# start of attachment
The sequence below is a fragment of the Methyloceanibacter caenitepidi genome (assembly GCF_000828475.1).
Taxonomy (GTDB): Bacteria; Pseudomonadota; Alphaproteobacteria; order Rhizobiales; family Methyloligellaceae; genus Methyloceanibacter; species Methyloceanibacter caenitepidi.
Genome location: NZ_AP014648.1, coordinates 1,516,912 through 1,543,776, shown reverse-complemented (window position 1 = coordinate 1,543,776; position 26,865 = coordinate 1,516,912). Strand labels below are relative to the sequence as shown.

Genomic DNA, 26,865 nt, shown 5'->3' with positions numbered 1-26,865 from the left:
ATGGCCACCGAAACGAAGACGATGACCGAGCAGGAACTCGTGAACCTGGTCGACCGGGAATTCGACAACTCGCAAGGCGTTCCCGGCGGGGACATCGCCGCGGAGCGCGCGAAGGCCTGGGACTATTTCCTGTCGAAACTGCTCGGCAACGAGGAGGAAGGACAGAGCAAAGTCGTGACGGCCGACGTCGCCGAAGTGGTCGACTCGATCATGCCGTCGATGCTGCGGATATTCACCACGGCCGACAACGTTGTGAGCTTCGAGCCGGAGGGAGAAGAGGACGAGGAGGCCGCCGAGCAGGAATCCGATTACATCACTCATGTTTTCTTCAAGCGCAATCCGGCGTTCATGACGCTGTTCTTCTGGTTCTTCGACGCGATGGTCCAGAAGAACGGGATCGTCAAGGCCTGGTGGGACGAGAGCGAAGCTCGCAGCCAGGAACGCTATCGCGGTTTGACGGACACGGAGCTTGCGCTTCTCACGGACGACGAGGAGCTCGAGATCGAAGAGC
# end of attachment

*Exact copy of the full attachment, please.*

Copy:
The sequence below is a fragment of the Methyloceanibacter caenitepidi genome (assembly GCF_000828475.1).
Taxonomy (GTDB): Bacteria; Pseudomonadota; Alphaproteobacteria; order Rhizobiales; family Methyloligellaceae; genus Methyloceanibacter; species Methyloceanibacter caenitepidi.
Genome location: NZ_AP014648.1, coordinates 1,516,912 through 1,543,776, shown reverse-complemented (window position 1 = coordinate 1,543,776; position 26,865 = coordinate 1,516,912). Strand labels below are relative to the sequence as shown.

Genomic DNA, 26,865 nt, shown 5'->3' with positions numbered 1-26,865 from the left:
ATGGCCACCGAAACGAAGACGATGACCGAGCAGGAACTCGTGAACCTGGTCGACCGGGAATTCGACAACTCGCAAGGCGTTCCCGGCGGGGACATCGCCGCGGAGCGCGCGAAGGCCTGGGACTATTTCCTGTCGAAACTGCTCGGCAACGAGGAGGAAGGACAGAGCAAAGTCGTGACGGCCGACGTCGCCGAAGTGGTCGACTCGATCATGCCGTCGATGCTGCGGATATTCACCACGGCCGACAACGTTGTGAGCTTCGAGCCGGAGGGAGAAGAGGACGAGGAGGCCGCCGAGCAGGAATCCGATTACATCACTCATGTTTTCTTCAAGCGCAATCCGGCGTTCATGACGCTGTTCTTCTGGTTCTTCGACGCGATGGTCCAGAAGAACGGGATCGTCAAGGCCTGGTGGGACGAGAGCGAAGCTCGCAGCCAGGAACGCTATCGCGGTTTGACGGACACGGAGCTTGCGCTTCTCACGGACGACGAGGAGCTCGAGATCGAAGAGC